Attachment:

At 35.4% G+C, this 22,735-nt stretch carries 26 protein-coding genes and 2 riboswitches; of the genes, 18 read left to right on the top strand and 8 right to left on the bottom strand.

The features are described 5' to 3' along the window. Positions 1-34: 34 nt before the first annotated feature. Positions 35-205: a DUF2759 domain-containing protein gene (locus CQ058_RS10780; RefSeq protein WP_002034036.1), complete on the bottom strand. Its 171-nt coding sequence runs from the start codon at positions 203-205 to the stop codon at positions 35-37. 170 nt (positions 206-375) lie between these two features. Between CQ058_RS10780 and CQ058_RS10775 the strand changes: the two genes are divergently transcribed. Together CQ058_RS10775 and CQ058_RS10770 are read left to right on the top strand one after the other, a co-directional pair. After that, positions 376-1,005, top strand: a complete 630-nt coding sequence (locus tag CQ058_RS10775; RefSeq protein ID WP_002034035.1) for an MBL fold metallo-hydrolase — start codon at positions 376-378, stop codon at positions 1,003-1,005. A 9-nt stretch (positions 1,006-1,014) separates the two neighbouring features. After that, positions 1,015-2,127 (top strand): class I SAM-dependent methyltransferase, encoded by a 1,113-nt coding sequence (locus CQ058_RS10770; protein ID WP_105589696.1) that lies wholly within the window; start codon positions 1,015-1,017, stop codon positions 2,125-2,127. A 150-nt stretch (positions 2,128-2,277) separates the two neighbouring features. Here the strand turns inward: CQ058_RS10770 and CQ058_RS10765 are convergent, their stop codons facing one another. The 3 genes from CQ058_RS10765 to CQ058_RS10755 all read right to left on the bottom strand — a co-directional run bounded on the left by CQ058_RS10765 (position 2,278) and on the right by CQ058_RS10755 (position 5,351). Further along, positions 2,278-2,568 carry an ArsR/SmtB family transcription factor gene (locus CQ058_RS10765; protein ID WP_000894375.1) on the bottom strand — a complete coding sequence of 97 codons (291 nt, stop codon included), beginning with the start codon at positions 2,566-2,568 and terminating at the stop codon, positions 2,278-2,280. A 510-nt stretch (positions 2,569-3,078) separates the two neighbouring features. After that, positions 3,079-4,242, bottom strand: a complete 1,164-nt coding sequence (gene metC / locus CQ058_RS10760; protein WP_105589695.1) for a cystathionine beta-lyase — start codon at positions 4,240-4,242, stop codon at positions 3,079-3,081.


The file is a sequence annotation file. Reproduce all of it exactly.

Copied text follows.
At 35.4% G+C, this 22,735-nt stretch carries 26 protein-coding genes and 2 riboswitches; of the genes, 18 read left to right on the top strand and 8 right to left on the bottom strand.

The features are described 5' to 3' along the window. Positions 1-34: 34 nt before the first annotated feature. Positions 35-205: a DUF2759 domain-containing protein gene (locus CQ058_RS10780; RefSeq protein WP_002034036.1), complete on the bottom strand. Its 171-nt coding sequence runs from the start codon at positions 203-205 to the stop codon at positions 35-37. 170 nt (positions 206-375) lie between these two features. Between CQ058_RS10780 and CQ058_RS10775 the strand changes: the two genes are divergently transcribed. Together CQ058_RS10775 and CQ058_RS10770 are read left to right on the top strand one after the other, a co-directional pair. After that, positions 376-1,005, top strand: a complete 630-nt coding sequence (locus tag CQ058_RS10775; RefSeq protein ID WP_002034035.1) for an MBL fold metallo-hydrolase — start codon at positions 376-378, stop codon at positions 1,003-1,005. A 9-nt stretch (positions 1,006-1,014) separates the two neighbouring features. After that, positions 1,015-2,127 (top strand): class I SAM-dependent methyltransferase, encoded by a 1,113-nt coding sequence (locus CQ058_RS10770; protein ID WP_105589696.1) that lies wholly within the window; start codon positions 1,015-1,017, stop codon positions 2,125-2,127. A 150-nt stretch (positions 2,128-2,277) separates the two neighbouring features. Here the strand turns inward: CQ058_RS10770 and CQ058_RS10765 are convergent, their stop codons facing one another. The 3 genes from CQ058_RS10765 to CQ058_RS10755 all read right to left on the bottom strand — a co-directional run bounded on the left by CQ058_RS10765 (position 2,278) and on the right by CQ058_RS10755 (position 5,351). Further along, positions 2,278-2,568 carry an ArsR/SmtB family transcription factor gene (locus CQ058_RS10765; protein ID WP_000894375.1) on the bottom strand — a complete coding sequence of 97 codons (291 nt, stop codon included), beginning with the start codon at positions 2,566-2,568 and terminating at the stop codon, positions 2,278-2,280. A 510-nt stretch (positions 2,569-3,078) separates the two neighbouring features. After that, positions 3,079-4,242, bottom strand: a complete 1,164-nt coding sequence (gene metC / locus CQ058_RS10760; protein WP_105589695.1) for a cystathionine beta-lyase — start codon at positions 4,240-4,242, stop codon at positions 3,079-3,081.